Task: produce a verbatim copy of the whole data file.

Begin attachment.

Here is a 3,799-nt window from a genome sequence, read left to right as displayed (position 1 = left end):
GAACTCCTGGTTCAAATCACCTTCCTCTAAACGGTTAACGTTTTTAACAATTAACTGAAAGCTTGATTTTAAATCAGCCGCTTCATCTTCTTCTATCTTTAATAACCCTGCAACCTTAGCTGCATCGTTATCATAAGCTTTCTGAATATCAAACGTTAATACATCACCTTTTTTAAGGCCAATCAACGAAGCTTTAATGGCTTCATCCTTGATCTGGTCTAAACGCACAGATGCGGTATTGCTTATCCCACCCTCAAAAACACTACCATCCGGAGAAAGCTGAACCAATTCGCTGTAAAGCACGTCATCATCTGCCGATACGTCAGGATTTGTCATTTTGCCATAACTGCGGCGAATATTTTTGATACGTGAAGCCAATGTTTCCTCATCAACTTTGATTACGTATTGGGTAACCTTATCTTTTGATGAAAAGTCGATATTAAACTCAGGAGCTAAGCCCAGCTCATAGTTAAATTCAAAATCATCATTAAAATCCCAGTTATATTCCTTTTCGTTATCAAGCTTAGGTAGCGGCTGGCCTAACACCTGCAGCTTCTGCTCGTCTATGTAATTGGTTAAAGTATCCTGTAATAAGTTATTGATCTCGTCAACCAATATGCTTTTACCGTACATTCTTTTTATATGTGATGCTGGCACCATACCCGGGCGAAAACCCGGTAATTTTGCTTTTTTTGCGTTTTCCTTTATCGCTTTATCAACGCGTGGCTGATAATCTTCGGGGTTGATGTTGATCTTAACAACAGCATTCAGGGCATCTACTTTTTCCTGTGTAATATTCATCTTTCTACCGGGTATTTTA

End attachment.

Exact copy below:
Here is a 3,799-nt window from a genome sequence, read left to right as displayed (position 1 = left end):
GAACTCCTGGTTCAAATCACCTTCCTCTAAACGGTTAACGTTTTTAACAATTAACTGAAAGCTTGATTTTAAATCAGCCGCTTCATCTTCTTCTATCTTTAATAACCCTGCAACCTTAGCTGCATCGTTATCATAAGCTTTCTGAATATCAAACGTTAATACATCACCTTTTTTAAGGCCAATCAACGAAGCTTTAATGGCTTCATCCTTGATCTGGTCTAAACGCACAGATGCGGTATTGCTTATCCCACCCTCAAAAACACTACCATCCGGAGAAAGCTGAACCAATTCGCTGTAAAGCACGTCATCATCTGCCGATACGTCAGGATTTGTCATTTTGCCATAACTGCGGCGAATATTTTTGATACGTGAAGCCAATGTTTCCTCATCAACTTTGATTACGTATTGGGTAACCTTATCTTTTGATGAAAAGTCGATATTAAACTCAGGAGCTAAGCCCAGCTCATAGTTAAATTCAAAATCATCATTAAAATCCCAGTTATATTCCTTTTCGTTATCAAGCTTAGGTAGCGGCTGGCCTAACACCTGCAGCTTCTGCTCGTCTATGTAATTGGTTAAAGTATCCTGTAATAAGTTATTGATCTCGTCAACCAATATGCTTTTACCGTACATTCTTTTTATATGTGATGCTGGCACCATACCCGGGCGAAAACCCGGTAATTTTGCTTTTTTTGCGTTTTCCTTTATCGCTTTATCAACGCGTGGCTGATAATCTTCGGGGTTGATGTTGATCTTAACAACAGCATTCAGGGCATCTACTTTTTCCTGTGTAATATTCATCTTTCTACCGGGTATTTTA